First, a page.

The Ten Books That Changed Me- TGBOL

The prompt for the Great Book of Lists this week was to list books that “transport” us to another time or place, out of our daily lives. I found this difficult, purely because every book that I enjoy transports me into that particular world. If it doesn’t, I stop reading it – life’s too short, and my reading pile too big! Choosing just a handful on this basis was also beyond me…

So below is a list of the ten books (not necessarily novels) that have had the greatest impact on me, that have transported me either through the power of the storytelling, or in the influence they have had on me personally, or both.

In no particular order:

1. Cormac McCarthy – The Road
The book that put me off wanting to be a writer, because I’ll never write anything as good as this.

2. Nick Hornby – High Fidelity
The right book at the right time can have a huge effect. This tracked and amplified my obsession with list-making… and look where that’s got me!

3. Julia Donaldson – The Gruffalo
I could have chosen one of half a dozen of her books – she directly inspired me to write children’s stories in rhyme.

4. Shel Silverstein – Where the Sidewalk Ends
I was recommended this by my American critique group (I hadn’t heard of him at that time), who paid me the great compliment of being Silverstein-esque. I only wish!

5. Max Brooks – World War Z
A great book, bold in scope, unique in vision. This was unfortunately made into a distinctly average film of limited scope and generic, by-the-numbers vision. (Note to film-makers – zombies DO NOT run. They are the reanimated dead, not Olympic sprinters.)

6. Iain Banks – The Wasp Factory
I can still picture every detail in this slightly bizarre, yet surface-normal, world, even though I haven’t read it for at least a decade.

7. Douglas Adams – The Hitchhikers Guide to the Galaxy
A huge influence on my sense of humour. I was too young for the radio series, but grew up with the original TV show, and even remember playing a text-only computer game of it. Must read this one again.

8. Roald Dahl – Charlie and the Chocolate Factory
A children’s story with both lyricism and darkness.

9. George RR Martin – A Song of Ice and Fire
I’m not normally a fan of fantasy, but these had me gripped. I raced through all the novels one after the other (courtesy of a friend’s generosity in lending me them… There isn’t room on my bookshelves for this weighty series!). After reading one of the books, I read Hunger Games. It was like drinking lemonade after a fine wine.

10. Neil Gaiman – The Graveyard Book
Gaiman is the writer I most want to be, and The Graveyard Book is the book I most want to have written.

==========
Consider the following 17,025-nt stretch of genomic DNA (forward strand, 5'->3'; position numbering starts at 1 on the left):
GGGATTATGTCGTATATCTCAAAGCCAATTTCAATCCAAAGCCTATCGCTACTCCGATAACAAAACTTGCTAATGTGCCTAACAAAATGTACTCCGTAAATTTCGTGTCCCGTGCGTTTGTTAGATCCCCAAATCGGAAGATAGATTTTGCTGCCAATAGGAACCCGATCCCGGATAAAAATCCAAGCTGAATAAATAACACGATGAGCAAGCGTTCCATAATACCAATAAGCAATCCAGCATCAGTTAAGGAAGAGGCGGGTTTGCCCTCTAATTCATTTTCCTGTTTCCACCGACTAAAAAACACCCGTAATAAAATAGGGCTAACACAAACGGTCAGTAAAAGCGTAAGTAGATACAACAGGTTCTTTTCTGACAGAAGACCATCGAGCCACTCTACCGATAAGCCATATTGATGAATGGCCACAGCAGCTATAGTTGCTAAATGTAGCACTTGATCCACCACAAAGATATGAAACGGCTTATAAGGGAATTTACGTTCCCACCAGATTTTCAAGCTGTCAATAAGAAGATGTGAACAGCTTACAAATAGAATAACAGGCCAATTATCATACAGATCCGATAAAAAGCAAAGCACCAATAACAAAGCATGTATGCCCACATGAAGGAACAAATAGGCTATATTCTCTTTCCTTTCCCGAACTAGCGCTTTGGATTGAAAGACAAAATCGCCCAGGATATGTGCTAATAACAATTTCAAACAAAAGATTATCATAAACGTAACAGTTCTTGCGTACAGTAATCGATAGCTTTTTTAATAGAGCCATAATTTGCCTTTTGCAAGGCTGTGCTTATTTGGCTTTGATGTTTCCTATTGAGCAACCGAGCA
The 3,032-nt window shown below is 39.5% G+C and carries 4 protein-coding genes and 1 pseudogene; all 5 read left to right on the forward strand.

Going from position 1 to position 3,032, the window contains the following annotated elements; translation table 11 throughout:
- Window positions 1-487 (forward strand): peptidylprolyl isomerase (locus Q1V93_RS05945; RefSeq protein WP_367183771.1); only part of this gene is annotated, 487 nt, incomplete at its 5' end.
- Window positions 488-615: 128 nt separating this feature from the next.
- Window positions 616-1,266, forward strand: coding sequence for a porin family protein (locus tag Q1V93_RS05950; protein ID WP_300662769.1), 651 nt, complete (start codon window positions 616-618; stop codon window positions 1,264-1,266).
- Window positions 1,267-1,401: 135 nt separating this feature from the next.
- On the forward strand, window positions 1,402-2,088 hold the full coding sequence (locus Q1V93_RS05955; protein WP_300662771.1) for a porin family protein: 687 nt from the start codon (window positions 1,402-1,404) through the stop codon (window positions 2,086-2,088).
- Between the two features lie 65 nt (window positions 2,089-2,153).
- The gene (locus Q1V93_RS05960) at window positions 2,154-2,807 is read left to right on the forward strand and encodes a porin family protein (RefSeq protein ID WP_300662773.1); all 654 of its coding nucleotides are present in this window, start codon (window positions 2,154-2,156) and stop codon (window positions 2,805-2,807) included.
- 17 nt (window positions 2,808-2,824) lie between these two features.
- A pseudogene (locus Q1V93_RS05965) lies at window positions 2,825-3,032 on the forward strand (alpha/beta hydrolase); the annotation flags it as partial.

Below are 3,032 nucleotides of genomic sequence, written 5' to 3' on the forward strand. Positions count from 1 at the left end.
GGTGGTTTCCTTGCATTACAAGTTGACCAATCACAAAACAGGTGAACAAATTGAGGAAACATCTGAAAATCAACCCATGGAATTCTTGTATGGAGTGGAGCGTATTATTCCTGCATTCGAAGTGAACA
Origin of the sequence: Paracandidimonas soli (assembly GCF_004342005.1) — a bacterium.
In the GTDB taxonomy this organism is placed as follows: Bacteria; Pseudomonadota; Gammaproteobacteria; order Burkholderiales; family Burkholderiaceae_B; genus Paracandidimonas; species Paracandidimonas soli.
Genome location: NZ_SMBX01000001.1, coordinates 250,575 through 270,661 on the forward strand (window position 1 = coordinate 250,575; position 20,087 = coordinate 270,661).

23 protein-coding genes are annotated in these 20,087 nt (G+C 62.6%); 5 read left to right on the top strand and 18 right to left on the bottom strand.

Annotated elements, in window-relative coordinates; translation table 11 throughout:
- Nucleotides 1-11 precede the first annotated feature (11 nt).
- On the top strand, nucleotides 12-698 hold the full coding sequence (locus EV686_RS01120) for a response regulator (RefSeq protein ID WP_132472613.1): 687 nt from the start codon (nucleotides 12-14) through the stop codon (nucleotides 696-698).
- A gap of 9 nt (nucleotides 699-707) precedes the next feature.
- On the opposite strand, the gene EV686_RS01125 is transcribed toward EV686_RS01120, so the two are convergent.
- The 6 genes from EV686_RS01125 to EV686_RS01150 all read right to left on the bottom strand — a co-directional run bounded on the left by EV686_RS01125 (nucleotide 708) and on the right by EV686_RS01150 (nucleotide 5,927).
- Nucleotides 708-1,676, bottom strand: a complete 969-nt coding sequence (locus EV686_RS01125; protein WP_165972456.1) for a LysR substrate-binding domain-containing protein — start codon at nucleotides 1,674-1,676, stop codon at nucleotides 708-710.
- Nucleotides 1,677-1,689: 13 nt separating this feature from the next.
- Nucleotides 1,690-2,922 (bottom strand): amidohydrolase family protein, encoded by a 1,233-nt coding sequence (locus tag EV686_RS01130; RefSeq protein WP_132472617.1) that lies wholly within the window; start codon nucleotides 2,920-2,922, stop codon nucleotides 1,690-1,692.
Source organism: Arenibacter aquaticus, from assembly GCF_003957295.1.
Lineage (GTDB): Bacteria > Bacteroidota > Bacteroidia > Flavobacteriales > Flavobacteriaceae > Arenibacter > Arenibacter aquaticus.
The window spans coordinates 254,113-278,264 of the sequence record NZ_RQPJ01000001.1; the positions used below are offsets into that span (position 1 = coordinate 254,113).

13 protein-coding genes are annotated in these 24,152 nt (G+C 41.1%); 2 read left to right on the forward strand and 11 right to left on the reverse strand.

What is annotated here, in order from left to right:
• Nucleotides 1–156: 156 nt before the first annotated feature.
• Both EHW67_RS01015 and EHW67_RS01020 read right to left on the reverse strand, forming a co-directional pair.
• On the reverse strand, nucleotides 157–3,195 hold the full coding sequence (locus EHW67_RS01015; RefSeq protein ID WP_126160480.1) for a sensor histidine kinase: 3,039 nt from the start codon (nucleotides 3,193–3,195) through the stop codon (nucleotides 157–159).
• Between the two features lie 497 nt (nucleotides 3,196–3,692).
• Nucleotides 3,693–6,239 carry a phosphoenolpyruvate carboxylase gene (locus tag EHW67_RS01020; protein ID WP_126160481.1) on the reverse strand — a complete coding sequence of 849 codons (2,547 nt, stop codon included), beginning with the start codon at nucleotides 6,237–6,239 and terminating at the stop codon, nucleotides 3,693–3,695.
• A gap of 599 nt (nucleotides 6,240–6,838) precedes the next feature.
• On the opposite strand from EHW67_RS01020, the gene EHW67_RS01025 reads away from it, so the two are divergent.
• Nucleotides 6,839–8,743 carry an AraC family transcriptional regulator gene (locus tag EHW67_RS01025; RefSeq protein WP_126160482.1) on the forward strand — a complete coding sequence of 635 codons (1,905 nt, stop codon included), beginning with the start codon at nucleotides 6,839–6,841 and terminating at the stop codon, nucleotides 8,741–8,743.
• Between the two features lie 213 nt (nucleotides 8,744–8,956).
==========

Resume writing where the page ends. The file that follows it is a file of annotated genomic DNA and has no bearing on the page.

So, feel free to analyse away about what this list says about me… What books have transported you, in one way or other?



April is Three-Challenge Month… (blog)

I am taking part in three different challenges this month. NaPoWriMo – National Poetry Writing Month – has the aim of writing a poem a day throughout April. The A to Z Challenge – – is to blog about all 26 letters of the alphabet over the month. I am combining these two, setting myself the quite daunting challenge of writing a poem each day following the alphabet theme… Nothing like a bit of pressure! It would be great if you’d follow my efforts over the month.

Running separate to this is RhyPiBoMo, Rhyming Picture Book Month – This has loads of great blog posts and tips on writing rhyming verse for picture books, aiming to help you to write your own story during the month… and there are prizes too! Rhyming picture books are really important to me, as this is where my writing journey began, and where I’m trying to focus my time now. I’ve heard all the warnings about publishers reactions to rhymers, and how they can be a tough/impossible sell. I don’t care. I’ve tried writing non-rhyming picture books, but it just doesn’t feel right … Like something’s missing. It’s just not me. So, for good or ill, I’m going to try my hardest to write a bunch of rhyming stories that I’m proud of, and hopefully that others like too.

As part of RhyPiBoMo, we’re asked to share a rhyming picture book we’ve read and loved this week. For me, one writer stands head and shoulders above the others, in terms of the quality of story, and the personal impact in inspiring me to try and recreate some of that magic in my own style… It’s Julia Donaldson – . I could choose half a dozen different stories of hers, but for me Room on the Broom is pretty-near perfect, complemented by the amazing illustrations of Axel Scheffler. If you ever get a chance to see the animated version, I’d recommend that too – the little touches in that, without adding a word to the text, help to emphasise just how rich the story is. Enjoy 🙂